Harold Hamm isn’t the kind of guy you’d expect to be name dropping Ivy League schools. Born in Oklahoma, his education ended with his graduation from high school. Which didn’t stop him from becoming a multi-billionaire by building his own oil and gas fracking company, Continental Resources — a company that bills itself as “America’s Oil Champion.”
So for a self-made man from oil country, it wasn’t surprising to see a PowerPoint slide with the bullet points “Rigs, Rednecks, and Royalties” during his presentation this June at the annual Energy Information Administration conference in Washington, D.C. Although when he referred to the oil producing sections of the U.S. as “Cowboyistan” it didn’t get the laugh he was probably expecting.
What was a bit surprising was to see him touting the work of Columbia and Harvard to support his argument to lift the ban on exporting crude oil produced in the US.
“There have been a dozen studies so far, everyone of them come[sic] out with the same thing - lower gasoline prices….These are not folks who write about our industry all the time. We’re talking Columbia, we’re talking Harvard…”
Now, Hamm’s attempt to distance Columbia and Harvard from the oil industry was probably a clever tactic and not based on ignorance. Hamm has probably spent more time in D.C. this year than some members of Congress.
From the EIA conference to multiple appearances before congressional committees, Hamm has been pushing to get the oil export ban lifted.
Either way, he is wrong to say that Columbia and Harvard don’t write about the oil industry all of the time.
At Columbia University there is a rather new division of the school that does just that called the Center on Global Energy Policy (CGEP).
Center on Global Energy Policy (CGEP) School Thrives at Columbia
If you were looking for a success story in starting up a brand new group at your university and having it very quickly jump into a leading role in the national energy policy debate, Columbia’s CGEP represents the gold standard. On the surface the formula is pretty simple, although perhaps not easily replicated without some deep-pocketed funders.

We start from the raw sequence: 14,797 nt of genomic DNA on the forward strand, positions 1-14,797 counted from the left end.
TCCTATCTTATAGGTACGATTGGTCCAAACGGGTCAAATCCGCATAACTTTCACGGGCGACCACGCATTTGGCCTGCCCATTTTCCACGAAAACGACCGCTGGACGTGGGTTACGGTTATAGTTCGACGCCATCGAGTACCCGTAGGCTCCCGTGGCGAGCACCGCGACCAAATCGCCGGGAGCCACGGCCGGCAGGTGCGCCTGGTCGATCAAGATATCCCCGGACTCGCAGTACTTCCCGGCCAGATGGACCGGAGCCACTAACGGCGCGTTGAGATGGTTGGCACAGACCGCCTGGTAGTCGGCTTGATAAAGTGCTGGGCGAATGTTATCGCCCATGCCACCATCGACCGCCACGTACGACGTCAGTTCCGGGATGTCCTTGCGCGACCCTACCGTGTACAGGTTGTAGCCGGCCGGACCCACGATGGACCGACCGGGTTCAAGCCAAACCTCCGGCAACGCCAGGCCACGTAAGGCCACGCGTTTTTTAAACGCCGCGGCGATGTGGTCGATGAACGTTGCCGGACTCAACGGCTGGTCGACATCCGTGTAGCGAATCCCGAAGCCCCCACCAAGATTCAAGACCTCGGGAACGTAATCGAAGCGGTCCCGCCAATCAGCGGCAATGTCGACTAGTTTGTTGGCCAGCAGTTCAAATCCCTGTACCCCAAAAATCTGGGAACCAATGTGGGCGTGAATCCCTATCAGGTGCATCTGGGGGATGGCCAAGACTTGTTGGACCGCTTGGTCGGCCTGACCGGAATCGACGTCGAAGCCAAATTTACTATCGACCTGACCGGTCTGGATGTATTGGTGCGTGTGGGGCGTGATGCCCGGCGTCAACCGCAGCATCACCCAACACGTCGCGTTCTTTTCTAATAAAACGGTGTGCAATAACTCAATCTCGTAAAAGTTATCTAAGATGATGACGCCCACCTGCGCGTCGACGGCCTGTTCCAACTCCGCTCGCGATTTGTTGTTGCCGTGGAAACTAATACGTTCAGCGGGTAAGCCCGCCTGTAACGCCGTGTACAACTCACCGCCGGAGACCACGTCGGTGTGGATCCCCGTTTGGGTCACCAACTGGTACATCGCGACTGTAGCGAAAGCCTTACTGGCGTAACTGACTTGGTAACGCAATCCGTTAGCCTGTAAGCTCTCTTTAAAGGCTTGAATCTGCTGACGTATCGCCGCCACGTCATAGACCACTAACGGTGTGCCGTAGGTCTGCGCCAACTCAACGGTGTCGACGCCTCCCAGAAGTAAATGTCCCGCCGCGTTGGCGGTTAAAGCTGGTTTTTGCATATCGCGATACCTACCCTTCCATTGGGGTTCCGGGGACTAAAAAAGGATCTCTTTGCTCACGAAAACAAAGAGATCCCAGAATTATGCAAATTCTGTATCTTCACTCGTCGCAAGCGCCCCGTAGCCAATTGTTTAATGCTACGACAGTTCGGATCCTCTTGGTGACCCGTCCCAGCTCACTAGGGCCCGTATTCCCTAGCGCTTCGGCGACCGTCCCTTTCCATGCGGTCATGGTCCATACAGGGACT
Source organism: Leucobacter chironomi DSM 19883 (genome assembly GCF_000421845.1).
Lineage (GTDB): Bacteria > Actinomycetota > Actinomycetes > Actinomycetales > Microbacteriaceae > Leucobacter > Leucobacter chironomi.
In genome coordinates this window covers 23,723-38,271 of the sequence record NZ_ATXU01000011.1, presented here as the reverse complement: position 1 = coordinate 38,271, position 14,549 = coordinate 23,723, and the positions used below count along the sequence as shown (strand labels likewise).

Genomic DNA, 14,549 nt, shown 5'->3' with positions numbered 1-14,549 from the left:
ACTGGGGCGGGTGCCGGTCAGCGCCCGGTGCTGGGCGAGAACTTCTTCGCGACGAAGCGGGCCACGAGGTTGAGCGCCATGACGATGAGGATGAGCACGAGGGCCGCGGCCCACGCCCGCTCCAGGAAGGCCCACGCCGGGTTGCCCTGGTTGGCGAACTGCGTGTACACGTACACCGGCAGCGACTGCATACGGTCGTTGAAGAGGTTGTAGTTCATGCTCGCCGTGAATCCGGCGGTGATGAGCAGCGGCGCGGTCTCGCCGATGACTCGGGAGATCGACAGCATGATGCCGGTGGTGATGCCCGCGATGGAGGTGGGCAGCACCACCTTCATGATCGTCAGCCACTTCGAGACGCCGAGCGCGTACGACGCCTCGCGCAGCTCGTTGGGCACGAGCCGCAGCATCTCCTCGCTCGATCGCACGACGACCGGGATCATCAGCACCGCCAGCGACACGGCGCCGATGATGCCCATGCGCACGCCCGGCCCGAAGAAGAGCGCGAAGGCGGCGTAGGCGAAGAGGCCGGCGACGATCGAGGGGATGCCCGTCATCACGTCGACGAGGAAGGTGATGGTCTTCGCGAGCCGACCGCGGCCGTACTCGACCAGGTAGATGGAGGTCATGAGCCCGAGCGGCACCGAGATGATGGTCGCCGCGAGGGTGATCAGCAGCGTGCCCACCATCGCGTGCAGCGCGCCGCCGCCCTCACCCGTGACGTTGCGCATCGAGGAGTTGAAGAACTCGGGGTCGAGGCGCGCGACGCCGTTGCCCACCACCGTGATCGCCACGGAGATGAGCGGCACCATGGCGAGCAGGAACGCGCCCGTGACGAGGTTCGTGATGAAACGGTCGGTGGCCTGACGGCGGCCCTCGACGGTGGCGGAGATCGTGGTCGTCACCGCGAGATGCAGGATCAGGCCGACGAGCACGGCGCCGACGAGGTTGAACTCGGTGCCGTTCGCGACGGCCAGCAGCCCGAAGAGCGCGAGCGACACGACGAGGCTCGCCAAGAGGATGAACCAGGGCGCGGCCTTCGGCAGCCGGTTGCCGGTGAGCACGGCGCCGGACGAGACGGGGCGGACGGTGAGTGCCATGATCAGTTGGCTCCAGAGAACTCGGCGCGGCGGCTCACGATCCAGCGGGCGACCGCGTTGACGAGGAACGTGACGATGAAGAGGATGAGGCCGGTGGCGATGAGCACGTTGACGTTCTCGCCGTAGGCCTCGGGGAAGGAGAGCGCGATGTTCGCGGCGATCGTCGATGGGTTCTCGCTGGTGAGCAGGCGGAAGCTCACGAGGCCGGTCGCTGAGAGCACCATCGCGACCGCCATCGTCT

First, get a high-level person with a White House pedigree to lead it. In this case the Center’s director Jason Bordoff, former special assistant to President Obama and senior director for energy and climate change on the staff of the National Security Council. Bordoff was hired to lead the Center from its inception a little over two years ago.
Next, line up powerful figures from the energy industry to join the group.
Like Daniel Yergin, about whom Time magazine said, “If there's one man whose opinion matters more than any other on global energy markets, it's Daniel Yergin.” Yergin is best known for his Pulitzer Prize winning book The Prize. It’s quite a coup to start up a brand new group and land the most influential man in global energy markets.
And if you want to be influential in the oil markets, it is always good to have someone like Robert McNally, George Bush’s former top energy advisor during the run up to the Iraq war.
Then put together a group of former high ranking government officials, military leaders, oil tanker brokers, investment bankers and oil company executives as advisors — a virtual dream team of influential people if your goal was to push the agenda of the oil and gas industry and influence policy.
What could possibly draw in so many heavy hitters to a brand new and unproven group?
While the CGEP website makes references to climate science, it becomes quite apparent after reviewing the list of advisors that they don’t appear to want any advice on climate science or renewable energy.
Since its inception, lifting the crude oil export ban has been a top priority of CGEP. In January, the center partnered with the Rhodium Group to issue a report called “Navigating the U.S. Oil Export Debate.” They have held star-studded panel discussions on the issue where every person on the panel agreed the ban should be lifted.